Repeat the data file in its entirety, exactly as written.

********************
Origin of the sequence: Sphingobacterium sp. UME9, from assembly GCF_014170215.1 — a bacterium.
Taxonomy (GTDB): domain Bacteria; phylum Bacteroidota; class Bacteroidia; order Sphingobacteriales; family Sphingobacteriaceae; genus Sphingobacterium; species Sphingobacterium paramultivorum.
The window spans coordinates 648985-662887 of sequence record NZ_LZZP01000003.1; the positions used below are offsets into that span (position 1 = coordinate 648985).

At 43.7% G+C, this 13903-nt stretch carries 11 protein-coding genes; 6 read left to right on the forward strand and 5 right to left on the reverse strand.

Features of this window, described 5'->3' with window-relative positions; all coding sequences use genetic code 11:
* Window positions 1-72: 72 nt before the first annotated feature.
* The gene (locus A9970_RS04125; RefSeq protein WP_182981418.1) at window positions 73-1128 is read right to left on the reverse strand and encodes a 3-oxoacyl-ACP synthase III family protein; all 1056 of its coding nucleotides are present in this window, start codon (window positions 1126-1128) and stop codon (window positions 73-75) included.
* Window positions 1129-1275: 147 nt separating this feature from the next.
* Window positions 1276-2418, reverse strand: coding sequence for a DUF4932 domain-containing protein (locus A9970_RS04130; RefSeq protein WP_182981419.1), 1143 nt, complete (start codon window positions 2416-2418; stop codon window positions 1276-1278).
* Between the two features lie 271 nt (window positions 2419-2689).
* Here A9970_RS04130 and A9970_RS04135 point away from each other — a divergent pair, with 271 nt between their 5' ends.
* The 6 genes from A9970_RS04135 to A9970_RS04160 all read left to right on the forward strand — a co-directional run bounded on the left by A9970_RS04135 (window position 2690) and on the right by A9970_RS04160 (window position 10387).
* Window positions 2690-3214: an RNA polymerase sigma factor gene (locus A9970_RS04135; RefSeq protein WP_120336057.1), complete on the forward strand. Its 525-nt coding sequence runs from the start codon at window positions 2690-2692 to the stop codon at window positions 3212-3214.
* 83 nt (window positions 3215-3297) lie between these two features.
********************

Origin of the sequence: Sphingobacterium sp. UME9, from assembly GCF_014170215.1 — a bacterium.
Taxonomy (GTDB): domain Bacteria; phylum Bacteroidota; class Bacteroidia; order Sphingobacteriales; family Sphingobacteriaceae; genus Sphingobacterium; species Sphingobacterium paramultivorum.
The window spans coordinates 648985-662887 of sequence record NZ_LZZP01000003.1; the positions used below are offsets into that span (position 1 = coordinate 648985).

At 43.7% G+C, this 13903-nt stretch carries 11 protein-coding genes; 6 read left to right on the forward strand and 5 right to left on the reverse strand.

Features of this window, described 5'->3' with window-relative positions; all coding sequences use genetic code 11:
* Window positions 1-72: 72 nt before the first annotated feature.
* The gene (locus A9970_RS04125; RefSeq protein WP_182981418.1) at window positions 73-1128 is read right to left on the reverse strand and encodes a 3-oxoacyl-ACP synthase III family protein; all 1056 of its coding nucleotides are present in this window, start codon (window positions 1126-1128) and stop codon (window positions 73-75) included.
* Window positions 1129-1275: 147 nt separating this feature from the next.
* Window positions 1276-2418, reverse strand: coding sequence for a DUF4932 domain-containing protein (locus A9970_RS04130; RefSeq protein WP_182981419.1), 1143 nt, complete (start codon window positions 2416-2418; stop codon window positions 1276-1278).
* Between the two features lie 271 nt (window positions 2419-2689).
* Here A9970_RS04130 and A9970_RS04135 point away from each other — a divergent pair, with 271 nt between their 5' ends.
* The 6 genes from A9970_RS04135 to A9970_RS04160 all read left to right on the forward strand — a co-directional run bounded on the left by A9970_RS04135 (window position 2690) and on the right by A9970_RS04160 (window position 10387).
* Window positions 2690-3214: an RNA polymerase sigma factor gene (locus A9970_RS04135; RefSeq protein WP_120336057.1), complete on the forward strand. Its 525-nt coding sequence runs from the start codon at window positions 2690-2692 to the stop codon at window positions 3212-3214.
* 83 nt (window positions 3215-3297) lie between these two features.